Swingin_the_dream_span3
October 1998

Lewis A. Erenberg
Swingin’ the Dream: Big Band Jazz and the Rebirth of American Culture

Although the title of historian Erenberg’s account of the swing era alludes to a short-lived, interracially cast, 1939 jazz musical based on Shakespeare’s Midsummer Night’s Dream, the thrust of his approach is aimed at an examination of the cultural contexts and the historical events that gave this period its birth, sustained it for more than a decade, and ultimately brought about its demise. More of a sociologist than a jazz maven, Erenberg begins by painting a picture of the popular music scene both before and after the depression, when the joyous frivolity and hot music of the late 1920s quickly gave way to dolorous torch songs, sentimental crooners, and sweet bands. While the majority of white bands centered in New York were forced to acquiesce to changing public tastes, interestingly enough, the black bands, which never had access to the same working venues, i.e., the downtown hotels, theaters and ballrooms, remained virtually unaffected as far as their styles were concerned. But with the implementation of Roosevelt’s New Deal, the repeal of Prohibition, and the growing impetus of cultural pluralism, that resulted in an increasingly influential Popular Front, the scene was set for a radical change.

Though preceded in the black community by Henderson, Ellington, Hines, Webb, and Lunceford, and followed shortly by Basie and many others, the sensation caused by Benny Goodman’s hot band in 1935 immediately found favor with a younger generation bored by the bloodless rhythms, saccharine vocals, and simpering strings of the sweet bands. Within a short time, Swing was unquestionably King. The airwaves opened to hot music; theaters featured bands, not movies, as their main attractions; ballrooms and hotels once again resounded to hot rhythms; and the recording studios worked overtime to supply a feverish public with the latest sounds. The consensus was that the gravy train would last indefinitely. But, as we know, by the end of World War II the scene had shifted once again.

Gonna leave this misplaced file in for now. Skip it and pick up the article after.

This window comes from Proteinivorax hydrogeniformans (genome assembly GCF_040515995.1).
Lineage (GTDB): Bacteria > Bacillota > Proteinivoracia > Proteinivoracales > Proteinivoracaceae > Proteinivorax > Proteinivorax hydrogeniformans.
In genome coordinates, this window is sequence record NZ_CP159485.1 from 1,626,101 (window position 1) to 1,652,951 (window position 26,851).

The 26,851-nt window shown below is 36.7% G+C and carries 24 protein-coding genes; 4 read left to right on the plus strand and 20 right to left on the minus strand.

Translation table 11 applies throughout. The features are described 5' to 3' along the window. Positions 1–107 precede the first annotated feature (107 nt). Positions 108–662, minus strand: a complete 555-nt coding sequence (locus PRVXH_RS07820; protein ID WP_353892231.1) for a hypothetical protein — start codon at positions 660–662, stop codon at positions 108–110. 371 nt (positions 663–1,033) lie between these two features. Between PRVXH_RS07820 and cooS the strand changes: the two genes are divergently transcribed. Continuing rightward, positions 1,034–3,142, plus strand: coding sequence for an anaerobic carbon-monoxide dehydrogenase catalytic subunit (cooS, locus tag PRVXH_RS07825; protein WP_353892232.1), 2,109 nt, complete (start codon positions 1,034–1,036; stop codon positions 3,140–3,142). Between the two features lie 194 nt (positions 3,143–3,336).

Erenberg makes no attempt at musicological analysis, but he does incorporate a vast number of quotations from musicians, critics, historians, and others to enhance his main theses: the importance of a democratic spirit at the root of jazz and its resonance in the proselytizing efforts of leftist-oriented white liberals in support of interracial bands and audiences and the defeat of racial and religious bigotry. It is ironic, though, that the very acceptance of the hot bands that the left fought for during the ’30s led to disenchantment with their growing commercialism and remove from the essence of “pure jazz.” Splintered factions grew within the movement, and out of them came the Populist-supported revival of interest in earlier, New Orleans-based hot jazz and its diametric opposite, the ultra-modern, fast paced, urban jazz known as bebop. Combo swing was lost in the scuffle.

Although generally free from typographical errors, the book does contain its share of misspellings of musicians’ names. There are other minor errors as well, but these can be overlooked in favor of the book’s many virtues, the most important being the emphasis it puts on the political ideologies and cultural factors underlying the gradual development of racial integration in both bands and audiences.

Add a Comment

You need to log in to comment on this article. No account? No problem!